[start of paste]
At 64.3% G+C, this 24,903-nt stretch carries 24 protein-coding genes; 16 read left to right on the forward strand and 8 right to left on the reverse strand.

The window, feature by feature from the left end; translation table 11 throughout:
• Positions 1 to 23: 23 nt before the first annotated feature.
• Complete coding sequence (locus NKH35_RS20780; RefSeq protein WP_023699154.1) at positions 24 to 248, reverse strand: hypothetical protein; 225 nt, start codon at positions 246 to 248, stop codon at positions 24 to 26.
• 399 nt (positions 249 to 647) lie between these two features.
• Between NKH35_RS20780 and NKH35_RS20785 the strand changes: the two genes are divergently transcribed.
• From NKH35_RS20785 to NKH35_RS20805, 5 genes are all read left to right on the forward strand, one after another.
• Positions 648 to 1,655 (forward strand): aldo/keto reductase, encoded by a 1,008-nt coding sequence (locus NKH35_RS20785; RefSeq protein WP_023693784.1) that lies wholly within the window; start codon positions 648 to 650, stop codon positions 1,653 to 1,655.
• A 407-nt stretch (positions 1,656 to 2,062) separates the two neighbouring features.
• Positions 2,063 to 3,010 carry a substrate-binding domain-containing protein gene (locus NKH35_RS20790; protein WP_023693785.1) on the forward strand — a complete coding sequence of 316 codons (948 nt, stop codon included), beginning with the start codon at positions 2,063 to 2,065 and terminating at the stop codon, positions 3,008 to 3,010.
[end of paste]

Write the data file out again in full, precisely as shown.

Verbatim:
At 64.3% G+C, this 24,903-nt stretch carries 24 protein-coding genes; 16 read left to right on the forward strand and 8 right to left on the reverse strand.

The window, feature by feature from the left end; translation table 11 throughout:
• Positions 1 to 23: 23 nt before the first annotated feature.
• Complete coding sequence (locus NKH35_RS20780; RefSeq protein WP_023699154.1) at positions 24 to 248, reverse strand: hypothetical protein; 225 nt, start codon at positions 246 to 248, stop codon at positions 24 to 26.
• 399 nt (positions 249 to 647) lie between these two features.
• Between NKH35_RS20780 and NKH35_RS20785 the strand changes: the two genes are divergently transcribed.
• From NKH35_RS20785 to NKH35_RS20805, 5 genes are all read left to right on the forward strand, one after another.
• Positions 648 to 1,655 (forward strand): aldo/keto reductase, encoded by a 1,008-nt coding sequence (locus NKH35_RS20785; RefSeq protein WP_023693784.1) that lies wholly within the window; start codon positions 648 to 650, stop codon positions 1,653 to 1,655.
• A 407-nt stretch (positions 1,656 to 2,062) separates the two neighbouring features.
• Positions 2,063 to 3,010 carry a substrate-binding domain-containing protein gene (locus NKH35_RS20790; protein WP_023693785.1) on the forward strand — a complete coding sequence of 316 codons (948 nt, stop codon included), beginning with the start codon at positions 2,063 to 2,065 and terminating at the stop codon, positions 3,008 to 3,010.